I love that TikTok is a mix of ridiculous, perverse, and legitimate entertainment and information.
People are surprised that I’m a fan. TikTok is the wild west of the internet. You have to take the time to find the things you like and curate what fills your eyes and ears.
As with so many other things, it can be a timesuck, too. Find the comedy, music, and genres you enjoy and focus on them. TikTok is like 100,000 channels of content in short increments. If a 55-year-old man like me can find value in it, anyone can.
One of the surprising finds on TikTok: the counselors who have decades of experience working with couples and individuals. If you listen carefully to those who share their insights, you can open up a world of understanding in your heart and head. All of us want to be happy and satisfied. Sometimes we need to hear it from an external source to validate it. Sometimes we need to be challenged to at least consider that we could be doing things wrong.
One of them is Dave Worthen. He’s not a typical TikToker; he’s older and uses simple language to communicate his messages. He’s been seeing people for over four decades. He’s seen and heard it all.
While I don’t agree with some of Dave’s content, I had to concede that I lack his education and training, much less decades of working with couples about these issues. His expertise gives me pause to wonder what I might not like about some of his content.
Discomfort usually signals cognitive dissonance.
Knowledge is never a mistake. Nor is self-reflection and considering that we all share so much in common.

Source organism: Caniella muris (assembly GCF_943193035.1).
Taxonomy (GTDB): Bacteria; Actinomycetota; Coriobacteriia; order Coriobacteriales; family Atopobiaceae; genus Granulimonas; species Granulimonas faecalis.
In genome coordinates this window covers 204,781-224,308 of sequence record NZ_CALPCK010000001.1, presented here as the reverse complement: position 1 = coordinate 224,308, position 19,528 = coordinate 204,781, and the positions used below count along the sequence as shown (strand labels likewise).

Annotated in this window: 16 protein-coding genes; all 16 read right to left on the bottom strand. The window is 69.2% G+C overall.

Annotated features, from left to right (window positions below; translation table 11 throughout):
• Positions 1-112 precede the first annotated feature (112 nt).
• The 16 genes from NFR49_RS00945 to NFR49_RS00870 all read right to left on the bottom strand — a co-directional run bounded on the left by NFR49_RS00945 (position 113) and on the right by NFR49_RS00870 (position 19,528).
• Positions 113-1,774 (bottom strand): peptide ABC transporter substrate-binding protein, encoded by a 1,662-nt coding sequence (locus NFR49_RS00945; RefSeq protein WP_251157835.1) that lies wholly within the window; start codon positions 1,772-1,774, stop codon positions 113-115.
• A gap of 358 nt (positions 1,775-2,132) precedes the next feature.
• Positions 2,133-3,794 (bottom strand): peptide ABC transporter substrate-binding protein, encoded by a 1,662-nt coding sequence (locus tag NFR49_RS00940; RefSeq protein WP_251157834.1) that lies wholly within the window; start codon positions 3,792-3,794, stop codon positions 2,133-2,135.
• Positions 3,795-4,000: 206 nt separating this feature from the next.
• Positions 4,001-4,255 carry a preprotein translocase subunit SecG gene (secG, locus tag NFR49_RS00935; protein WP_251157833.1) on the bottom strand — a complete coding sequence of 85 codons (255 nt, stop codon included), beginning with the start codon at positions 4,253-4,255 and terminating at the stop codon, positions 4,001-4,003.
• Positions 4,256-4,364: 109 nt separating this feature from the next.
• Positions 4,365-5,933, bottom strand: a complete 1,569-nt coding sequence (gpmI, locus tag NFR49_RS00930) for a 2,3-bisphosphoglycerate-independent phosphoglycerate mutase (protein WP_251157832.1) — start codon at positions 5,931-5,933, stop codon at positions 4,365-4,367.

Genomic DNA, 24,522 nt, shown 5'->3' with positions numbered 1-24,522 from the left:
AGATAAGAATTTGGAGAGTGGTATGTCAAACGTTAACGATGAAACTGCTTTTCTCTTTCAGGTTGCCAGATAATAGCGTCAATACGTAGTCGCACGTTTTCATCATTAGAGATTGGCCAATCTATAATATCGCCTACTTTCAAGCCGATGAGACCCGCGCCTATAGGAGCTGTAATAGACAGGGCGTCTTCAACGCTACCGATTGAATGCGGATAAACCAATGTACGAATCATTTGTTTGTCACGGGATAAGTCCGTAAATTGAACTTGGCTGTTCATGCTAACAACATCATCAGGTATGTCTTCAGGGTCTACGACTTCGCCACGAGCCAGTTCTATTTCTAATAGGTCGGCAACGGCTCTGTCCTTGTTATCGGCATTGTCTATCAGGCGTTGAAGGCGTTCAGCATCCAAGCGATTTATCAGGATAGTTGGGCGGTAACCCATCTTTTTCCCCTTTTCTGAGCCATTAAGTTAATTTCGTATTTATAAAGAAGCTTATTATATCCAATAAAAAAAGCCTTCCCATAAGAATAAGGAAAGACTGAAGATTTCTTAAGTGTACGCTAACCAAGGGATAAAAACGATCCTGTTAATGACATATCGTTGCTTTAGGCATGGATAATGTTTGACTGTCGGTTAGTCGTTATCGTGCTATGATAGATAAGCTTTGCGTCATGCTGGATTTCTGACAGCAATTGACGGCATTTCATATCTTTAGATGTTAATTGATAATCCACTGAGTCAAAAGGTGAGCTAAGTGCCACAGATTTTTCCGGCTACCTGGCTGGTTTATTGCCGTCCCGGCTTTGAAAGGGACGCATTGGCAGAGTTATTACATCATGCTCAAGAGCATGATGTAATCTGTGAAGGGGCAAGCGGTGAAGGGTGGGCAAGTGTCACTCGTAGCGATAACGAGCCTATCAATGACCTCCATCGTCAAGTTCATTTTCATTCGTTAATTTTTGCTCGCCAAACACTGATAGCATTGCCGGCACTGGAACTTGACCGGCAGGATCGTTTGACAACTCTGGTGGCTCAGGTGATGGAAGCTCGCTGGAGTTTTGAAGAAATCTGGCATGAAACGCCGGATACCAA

If you’re interested, search for @daveworthen.
You can find him on YouTube, Instagram, and other places.
One I previously posted (and gets shared a lot): “On a long enough timeline, you’re gonna be an asshole.”
Yes, even you, even if you don’t believe it and no matter what you intended.
Corollary: “On a long enough timeline, you’re gonna completely contradict yourself and everything you said you believe in.”
Corollary Observation: “The more judgmental you are about someone else doing it, the more likely your contradiction will eclipse their apparent misstep by a country mile.”
When you get older, you witness these coming to fruition both in your life and in the lives of the people most critical of you.
You’d think we would learn to stifle the urge to condemn, judge, or criticize.
We usually don’t.
The smugness of our humanity is that we often believe that WE will never say, do, or think some things that we judge others for.
The truth? We haven’t had a long enough timeline for it to slap us in the face.